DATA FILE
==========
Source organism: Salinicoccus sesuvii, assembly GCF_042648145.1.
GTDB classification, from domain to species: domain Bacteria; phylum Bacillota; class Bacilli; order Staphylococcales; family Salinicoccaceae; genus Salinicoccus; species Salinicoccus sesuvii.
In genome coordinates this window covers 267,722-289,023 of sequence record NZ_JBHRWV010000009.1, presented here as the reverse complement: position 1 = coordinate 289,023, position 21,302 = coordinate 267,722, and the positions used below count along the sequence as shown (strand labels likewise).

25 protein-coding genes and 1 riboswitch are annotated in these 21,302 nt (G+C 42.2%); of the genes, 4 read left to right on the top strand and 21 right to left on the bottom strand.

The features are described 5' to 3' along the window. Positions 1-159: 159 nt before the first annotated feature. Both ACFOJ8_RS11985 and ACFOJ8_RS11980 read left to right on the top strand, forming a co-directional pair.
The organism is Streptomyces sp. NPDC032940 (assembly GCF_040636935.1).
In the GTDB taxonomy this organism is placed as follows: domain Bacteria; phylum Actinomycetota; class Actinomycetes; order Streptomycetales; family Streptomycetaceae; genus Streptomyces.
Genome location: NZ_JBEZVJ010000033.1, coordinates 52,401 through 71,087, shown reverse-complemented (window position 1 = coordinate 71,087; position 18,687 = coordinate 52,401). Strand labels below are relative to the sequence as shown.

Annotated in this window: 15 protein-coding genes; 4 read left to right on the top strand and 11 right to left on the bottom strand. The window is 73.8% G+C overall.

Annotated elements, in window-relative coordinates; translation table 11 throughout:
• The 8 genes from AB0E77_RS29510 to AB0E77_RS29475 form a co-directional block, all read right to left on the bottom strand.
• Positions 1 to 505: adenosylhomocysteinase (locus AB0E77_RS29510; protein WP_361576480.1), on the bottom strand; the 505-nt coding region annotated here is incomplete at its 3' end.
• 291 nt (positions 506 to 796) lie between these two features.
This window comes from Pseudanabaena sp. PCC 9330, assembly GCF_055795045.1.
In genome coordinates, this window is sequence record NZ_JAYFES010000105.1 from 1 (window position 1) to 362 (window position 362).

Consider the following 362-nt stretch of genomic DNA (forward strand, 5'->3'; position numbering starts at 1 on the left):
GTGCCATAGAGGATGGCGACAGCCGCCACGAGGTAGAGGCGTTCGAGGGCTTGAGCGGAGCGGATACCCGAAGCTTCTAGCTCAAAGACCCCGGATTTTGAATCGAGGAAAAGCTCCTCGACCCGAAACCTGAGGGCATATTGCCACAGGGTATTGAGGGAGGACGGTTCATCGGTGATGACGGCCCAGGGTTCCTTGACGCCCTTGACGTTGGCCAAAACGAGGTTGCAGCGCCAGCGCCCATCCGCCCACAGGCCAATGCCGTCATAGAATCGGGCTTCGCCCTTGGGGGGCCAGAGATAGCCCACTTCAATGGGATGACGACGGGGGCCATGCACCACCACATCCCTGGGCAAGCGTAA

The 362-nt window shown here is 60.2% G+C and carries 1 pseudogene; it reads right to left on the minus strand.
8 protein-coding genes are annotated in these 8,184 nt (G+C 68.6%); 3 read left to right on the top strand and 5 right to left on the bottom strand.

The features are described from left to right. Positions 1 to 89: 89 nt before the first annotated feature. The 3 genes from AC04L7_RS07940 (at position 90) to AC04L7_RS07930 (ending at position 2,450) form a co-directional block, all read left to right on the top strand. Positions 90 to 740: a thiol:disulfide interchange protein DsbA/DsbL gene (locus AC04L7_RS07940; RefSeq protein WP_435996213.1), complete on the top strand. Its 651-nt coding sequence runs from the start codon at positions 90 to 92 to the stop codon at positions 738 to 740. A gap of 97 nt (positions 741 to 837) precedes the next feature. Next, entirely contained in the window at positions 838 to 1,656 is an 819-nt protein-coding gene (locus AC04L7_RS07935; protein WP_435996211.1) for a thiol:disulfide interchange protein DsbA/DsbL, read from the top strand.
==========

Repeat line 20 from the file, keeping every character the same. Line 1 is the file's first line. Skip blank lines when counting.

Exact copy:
The features are described from left to right. Positions 1 to 89: 89 nt before the first annotated feature. The 3 genes from AC04L7_RS07940 (at position 90) to AC04L7_RS07930 (ending at position 2,450) form a co-directional block, all read left to right on the top strand. Positions 90 to 740: a thiol:disulfide interchange protein DsbA/DsbL gene (locus AC04L7_RS07940; RefSeq protein WP_435996213.1), complete on the top strand. Its 651-nt coding sequence runs from the start codon at positions 90 to 92 to the stop codon at positions 738 to 740. A gap of 97 nt (positions 741 to 837) precedes the next feature. Next, entirely contained in the window at positions 838 to 1,656 is an 819-nt protein-coding gene (locus AC04L7_RS07935; protein WP_435996211.1) for a thiol:disulfide interchange protein DsbA/DsbL, read from the top strand.